Spaak, Paul-Henri

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Spaak, Paul-Henri Gender: M
born on 25 January 1899 at 01:00 (= 01:00 AM )
Place Schaerbeek, Belgium, 50n51, 4e23
Timezone GMT h0e (is standard time)
Data source
Quoted BC/BR
Rodden Rating AA
Collector: Taeger
Astrology data s_su.18.gif s_aqucol.18.gif 04°53' s_mo.18.gif s_cancol.18.gif 15°45 Asc.s_scocol.18.gif 07°51'

Paul-Henri Spaak
photo: Unknownwikidata:Q4233718, license cc-by-sa-3.0-de


Belgian politician and statesman also considered as one of the founding fathers of the European Union.

A member of an influential Belgian political family, Spaak, he served briefly in World War I and rose to prominence after the war as a tennis player and lawyer, becoming famous for his high-profile defence of an Italian student accused of attempting to assassinate Italy's Crown Prince in 1929. A convinced socialist, Spaak entered politics in 1932 for the Belgian Workers' Party (later the Belgian Socialist Party) and gained his first ministerial portfolio in the government of Paul Van Zeeland in 1935. He became Prime Minister of Belgium in 1938 and held the position until 1939. During World War II, he served as Foreign Minister in the Belgian government in exile under Hubert Pierlot, where he negotiated the foundation of the Benelux Customs Union with the governments of the Netherlands and Luxembourg. After the war, he twice regained the position of Prime Minister, first for under a month in March 1946 and again between 1947 and 1949. He held various further Belgian ministerial portfolios until 1966. He was Belgium's Foreign Minister for 18 years between 1939 and 1966.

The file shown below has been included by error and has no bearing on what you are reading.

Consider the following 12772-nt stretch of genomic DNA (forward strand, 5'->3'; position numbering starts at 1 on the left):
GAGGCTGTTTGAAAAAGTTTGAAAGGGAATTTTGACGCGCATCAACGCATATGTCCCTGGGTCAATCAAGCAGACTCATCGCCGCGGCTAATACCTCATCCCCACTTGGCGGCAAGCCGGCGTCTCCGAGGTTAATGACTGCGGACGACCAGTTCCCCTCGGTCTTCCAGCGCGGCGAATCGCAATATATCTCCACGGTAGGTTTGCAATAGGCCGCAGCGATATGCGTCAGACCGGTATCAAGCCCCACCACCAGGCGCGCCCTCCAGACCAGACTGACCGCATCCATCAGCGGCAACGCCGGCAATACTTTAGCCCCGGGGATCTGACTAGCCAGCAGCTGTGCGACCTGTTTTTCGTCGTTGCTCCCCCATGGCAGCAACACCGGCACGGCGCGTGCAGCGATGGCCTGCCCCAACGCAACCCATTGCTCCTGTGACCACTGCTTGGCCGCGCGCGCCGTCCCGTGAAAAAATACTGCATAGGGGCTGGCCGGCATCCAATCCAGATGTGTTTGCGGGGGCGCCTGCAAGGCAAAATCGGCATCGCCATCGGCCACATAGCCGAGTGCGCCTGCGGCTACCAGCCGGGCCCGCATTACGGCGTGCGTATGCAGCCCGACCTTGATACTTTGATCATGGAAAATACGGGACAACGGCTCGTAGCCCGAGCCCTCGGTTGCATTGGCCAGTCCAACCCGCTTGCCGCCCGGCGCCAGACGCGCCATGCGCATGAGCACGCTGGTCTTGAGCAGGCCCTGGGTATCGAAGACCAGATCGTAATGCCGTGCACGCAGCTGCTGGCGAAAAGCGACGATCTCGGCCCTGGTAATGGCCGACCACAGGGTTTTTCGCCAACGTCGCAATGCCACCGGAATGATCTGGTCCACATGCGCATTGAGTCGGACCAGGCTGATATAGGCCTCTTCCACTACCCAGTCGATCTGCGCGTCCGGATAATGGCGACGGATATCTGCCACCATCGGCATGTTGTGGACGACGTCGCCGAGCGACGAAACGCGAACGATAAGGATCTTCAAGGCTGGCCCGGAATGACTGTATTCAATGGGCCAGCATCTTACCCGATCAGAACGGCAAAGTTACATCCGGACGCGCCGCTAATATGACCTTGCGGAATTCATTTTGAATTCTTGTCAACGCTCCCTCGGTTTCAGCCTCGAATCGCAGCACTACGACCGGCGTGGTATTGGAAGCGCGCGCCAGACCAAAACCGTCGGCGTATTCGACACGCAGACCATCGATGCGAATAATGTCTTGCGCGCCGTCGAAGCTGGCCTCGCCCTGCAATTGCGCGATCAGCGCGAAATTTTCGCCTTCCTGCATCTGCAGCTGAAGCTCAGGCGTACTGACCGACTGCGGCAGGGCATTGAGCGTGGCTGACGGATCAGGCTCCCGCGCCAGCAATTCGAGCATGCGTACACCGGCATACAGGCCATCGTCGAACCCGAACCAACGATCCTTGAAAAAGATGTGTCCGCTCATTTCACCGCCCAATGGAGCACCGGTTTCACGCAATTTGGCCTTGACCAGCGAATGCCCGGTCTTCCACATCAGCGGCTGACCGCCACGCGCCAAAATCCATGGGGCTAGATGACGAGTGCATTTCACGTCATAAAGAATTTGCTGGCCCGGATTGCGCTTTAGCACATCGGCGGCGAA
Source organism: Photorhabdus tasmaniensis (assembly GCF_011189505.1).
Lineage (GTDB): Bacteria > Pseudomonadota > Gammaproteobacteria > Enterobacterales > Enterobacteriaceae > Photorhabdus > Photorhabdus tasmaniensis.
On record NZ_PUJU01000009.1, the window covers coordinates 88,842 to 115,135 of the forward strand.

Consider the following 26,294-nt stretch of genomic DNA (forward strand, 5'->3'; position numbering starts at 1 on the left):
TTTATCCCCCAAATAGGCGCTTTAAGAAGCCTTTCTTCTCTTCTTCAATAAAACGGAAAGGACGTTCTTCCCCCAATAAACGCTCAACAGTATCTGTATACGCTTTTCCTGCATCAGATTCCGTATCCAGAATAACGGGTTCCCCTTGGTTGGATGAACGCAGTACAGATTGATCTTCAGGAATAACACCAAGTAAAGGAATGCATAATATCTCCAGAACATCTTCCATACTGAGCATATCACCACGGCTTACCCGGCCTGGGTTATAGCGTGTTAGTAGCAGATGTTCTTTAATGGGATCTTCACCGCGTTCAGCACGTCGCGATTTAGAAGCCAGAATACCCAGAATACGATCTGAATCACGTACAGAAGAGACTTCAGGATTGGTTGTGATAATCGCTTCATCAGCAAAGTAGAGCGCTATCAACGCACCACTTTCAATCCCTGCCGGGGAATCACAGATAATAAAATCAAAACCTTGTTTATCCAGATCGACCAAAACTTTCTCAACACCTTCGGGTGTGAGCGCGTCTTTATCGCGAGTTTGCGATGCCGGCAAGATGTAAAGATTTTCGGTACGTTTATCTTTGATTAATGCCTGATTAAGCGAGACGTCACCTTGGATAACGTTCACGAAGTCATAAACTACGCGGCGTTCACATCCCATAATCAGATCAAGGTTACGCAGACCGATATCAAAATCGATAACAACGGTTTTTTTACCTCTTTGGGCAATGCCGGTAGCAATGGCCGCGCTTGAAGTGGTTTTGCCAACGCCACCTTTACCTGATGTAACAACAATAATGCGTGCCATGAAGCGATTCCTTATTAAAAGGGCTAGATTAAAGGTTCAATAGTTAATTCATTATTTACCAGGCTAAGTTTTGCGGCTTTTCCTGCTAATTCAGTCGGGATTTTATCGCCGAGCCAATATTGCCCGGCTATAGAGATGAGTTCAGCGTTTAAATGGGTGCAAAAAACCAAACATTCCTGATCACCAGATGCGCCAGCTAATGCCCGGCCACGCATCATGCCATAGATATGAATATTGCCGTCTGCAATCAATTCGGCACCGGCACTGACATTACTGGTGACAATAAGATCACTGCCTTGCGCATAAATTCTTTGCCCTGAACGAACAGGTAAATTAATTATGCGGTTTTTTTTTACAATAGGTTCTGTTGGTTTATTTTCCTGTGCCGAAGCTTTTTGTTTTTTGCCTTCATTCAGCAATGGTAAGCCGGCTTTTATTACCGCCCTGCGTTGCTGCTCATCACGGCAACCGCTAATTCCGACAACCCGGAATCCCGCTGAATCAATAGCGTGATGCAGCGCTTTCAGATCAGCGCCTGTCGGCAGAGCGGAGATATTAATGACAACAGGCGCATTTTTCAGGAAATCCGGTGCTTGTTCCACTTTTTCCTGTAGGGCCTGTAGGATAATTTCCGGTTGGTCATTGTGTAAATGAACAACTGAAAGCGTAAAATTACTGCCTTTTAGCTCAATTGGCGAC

He served as the first President of the Consultative Assembly of the Council of Europe between 1949 and 1950 and became the first President of the European Coal and Steel Community (ECSC) between 1952 and 1954. In 1955, he was appointed to the so-called Spaak Committee studying the possibility of a common market within Europe and played an influential role in preparing the 1957 Treaty of Rome which established the European Economic Community (EEC). He received the Charlemagne Prize the same year. Between 1957 and 1961, he served as the second Secretary-General of NATO.

He died 31 July 1972.

Link to Wikipedia biography

Source Notes

Taeger quotes Lescaut vol 13. Kampherbeek Nr 662


  • Vocation : Politics : Activist/ political